The exhibition has an immense wealth of material to show alongside this extensive documentary aspect: original pages, concept art, even props and costumes from the films, including a peek at their new installment: Gardians of the Galaxy. The curatorial decision was to focus not on a travel through different formats but through different characters, furthermore emphasizing their adaptable nature. I would resent the overt advertising of the films themselves…but they do need to be considered as a huge part of Marvel’s influence and capacity to evolve with its time. As they explain and admit, there is a corny and kitsch aspect to a superhero that makes it difficult to adapt in a film format.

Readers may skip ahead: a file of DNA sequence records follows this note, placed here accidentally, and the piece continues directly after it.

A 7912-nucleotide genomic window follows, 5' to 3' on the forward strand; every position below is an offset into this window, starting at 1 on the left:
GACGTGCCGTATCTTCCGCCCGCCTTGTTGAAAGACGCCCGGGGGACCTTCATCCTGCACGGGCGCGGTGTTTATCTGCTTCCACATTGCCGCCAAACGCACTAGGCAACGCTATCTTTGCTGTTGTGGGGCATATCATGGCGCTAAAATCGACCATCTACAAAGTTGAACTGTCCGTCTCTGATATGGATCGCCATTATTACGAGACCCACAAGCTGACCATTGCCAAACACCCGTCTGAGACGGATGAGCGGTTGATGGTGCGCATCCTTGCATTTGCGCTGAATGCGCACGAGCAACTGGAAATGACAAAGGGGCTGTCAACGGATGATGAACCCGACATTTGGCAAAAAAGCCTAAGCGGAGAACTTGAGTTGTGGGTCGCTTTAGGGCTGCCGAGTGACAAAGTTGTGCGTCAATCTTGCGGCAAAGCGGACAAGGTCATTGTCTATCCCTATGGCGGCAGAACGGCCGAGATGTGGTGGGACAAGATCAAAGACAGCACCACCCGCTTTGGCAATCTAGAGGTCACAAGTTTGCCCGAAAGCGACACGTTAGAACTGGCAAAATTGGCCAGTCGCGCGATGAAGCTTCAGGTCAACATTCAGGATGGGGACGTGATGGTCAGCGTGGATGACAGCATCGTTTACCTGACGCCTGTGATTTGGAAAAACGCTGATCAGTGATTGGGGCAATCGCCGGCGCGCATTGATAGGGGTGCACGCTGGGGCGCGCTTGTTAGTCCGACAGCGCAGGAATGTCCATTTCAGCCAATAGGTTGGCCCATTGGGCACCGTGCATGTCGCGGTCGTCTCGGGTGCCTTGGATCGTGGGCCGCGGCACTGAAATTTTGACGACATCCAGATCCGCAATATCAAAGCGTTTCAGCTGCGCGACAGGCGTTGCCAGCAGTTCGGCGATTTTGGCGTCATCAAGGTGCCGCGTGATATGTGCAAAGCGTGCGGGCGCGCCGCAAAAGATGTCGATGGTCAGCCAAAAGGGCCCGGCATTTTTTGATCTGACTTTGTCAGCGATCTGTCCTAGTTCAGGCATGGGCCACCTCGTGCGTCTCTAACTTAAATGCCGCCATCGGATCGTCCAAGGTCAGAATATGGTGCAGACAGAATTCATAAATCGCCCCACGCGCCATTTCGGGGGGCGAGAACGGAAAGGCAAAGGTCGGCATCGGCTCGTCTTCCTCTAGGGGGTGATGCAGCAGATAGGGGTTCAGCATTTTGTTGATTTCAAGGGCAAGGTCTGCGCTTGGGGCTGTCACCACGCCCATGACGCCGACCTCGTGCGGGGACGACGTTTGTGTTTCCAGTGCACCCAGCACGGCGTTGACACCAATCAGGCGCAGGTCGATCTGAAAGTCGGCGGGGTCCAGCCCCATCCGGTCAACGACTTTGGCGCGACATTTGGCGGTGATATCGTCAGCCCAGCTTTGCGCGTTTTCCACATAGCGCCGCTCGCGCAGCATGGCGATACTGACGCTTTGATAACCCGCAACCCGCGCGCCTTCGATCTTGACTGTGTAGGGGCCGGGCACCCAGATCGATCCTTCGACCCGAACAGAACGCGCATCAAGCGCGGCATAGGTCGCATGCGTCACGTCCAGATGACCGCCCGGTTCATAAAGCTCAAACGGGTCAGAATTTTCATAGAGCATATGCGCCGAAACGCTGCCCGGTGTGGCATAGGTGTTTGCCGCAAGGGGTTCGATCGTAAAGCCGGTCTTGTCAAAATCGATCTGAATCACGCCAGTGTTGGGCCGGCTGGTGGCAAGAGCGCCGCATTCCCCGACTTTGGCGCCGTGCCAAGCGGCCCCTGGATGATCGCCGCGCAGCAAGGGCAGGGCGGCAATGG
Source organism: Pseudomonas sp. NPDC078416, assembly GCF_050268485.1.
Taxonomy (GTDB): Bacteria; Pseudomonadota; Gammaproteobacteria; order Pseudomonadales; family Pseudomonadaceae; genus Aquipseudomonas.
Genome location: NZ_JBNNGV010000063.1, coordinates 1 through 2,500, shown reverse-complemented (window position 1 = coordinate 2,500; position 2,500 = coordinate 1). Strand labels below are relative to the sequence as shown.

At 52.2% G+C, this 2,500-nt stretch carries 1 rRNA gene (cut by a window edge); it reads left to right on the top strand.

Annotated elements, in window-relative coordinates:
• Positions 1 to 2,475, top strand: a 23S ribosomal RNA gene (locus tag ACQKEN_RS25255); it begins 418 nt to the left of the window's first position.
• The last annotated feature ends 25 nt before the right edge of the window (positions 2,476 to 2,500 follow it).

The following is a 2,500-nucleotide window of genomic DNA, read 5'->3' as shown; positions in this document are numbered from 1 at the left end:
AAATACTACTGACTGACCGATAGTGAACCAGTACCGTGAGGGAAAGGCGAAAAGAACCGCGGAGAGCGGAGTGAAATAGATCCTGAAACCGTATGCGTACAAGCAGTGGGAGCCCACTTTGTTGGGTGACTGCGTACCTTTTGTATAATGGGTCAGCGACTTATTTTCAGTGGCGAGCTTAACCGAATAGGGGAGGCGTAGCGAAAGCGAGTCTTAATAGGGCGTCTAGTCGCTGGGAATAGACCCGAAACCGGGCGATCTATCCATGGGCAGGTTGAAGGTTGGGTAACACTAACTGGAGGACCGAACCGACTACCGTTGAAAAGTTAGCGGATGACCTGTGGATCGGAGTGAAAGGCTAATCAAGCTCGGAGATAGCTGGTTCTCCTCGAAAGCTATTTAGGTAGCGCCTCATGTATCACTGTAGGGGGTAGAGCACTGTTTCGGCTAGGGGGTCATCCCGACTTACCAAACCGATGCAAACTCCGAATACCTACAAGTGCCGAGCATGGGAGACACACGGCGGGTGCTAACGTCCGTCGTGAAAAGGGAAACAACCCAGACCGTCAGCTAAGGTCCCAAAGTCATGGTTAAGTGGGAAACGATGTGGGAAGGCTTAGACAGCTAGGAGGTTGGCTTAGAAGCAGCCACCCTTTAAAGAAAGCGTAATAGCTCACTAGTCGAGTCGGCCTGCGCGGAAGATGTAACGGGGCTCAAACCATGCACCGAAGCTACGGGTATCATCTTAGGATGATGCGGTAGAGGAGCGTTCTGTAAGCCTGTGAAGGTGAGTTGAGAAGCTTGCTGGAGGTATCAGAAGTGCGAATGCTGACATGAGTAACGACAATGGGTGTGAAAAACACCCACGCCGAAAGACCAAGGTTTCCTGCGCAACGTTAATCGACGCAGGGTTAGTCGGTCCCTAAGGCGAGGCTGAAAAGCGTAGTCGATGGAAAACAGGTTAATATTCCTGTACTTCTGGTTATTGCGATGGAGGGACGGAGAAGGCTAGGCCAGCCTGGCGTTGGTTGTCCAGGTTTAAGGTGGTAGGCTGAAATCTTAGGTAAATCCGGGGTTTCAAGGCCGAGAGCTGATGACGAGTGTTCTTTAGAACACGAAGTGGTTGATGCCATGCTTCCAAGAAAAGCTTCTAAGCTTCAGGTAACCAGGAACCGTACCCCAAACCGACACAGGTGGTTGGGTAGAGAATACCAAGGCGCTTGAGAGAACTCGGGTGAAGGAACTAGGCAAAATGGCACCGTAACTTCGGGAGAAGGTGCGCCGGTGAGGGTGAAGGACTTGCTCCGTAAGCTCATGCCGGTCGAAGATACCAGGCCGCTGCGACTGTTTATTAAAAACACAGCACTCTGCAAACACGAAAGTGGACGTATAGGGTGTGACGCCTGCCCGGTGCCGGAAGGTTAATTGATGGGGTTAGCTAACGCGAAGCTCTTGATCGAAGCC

Yet Marvel pull it off very well. The element I appreciate the most about Marvel films (aside from the fact they managed to make Captain America’s uniform look dignified onscreen), is its refusal to sacrifice the main spirit and personality of their heroes in the process. DC has been veering towards increasingly dark territory in its film adaptations, easily enough with Batman but in a ridiculously far-fetched way with Superman, who became dark, gritty, prone to extreme violence and rebranded as the “Man of Steel”. Marvel keeps the ideals of its heroes at heart…as well as their weaknesses and the interest in the person behind the mask. And this ideal shines through this exhibition, touchingly intertwined with the hopes and fears of comics authors that wanted to make young people follow their dreams, or live them vicariously through their heroes.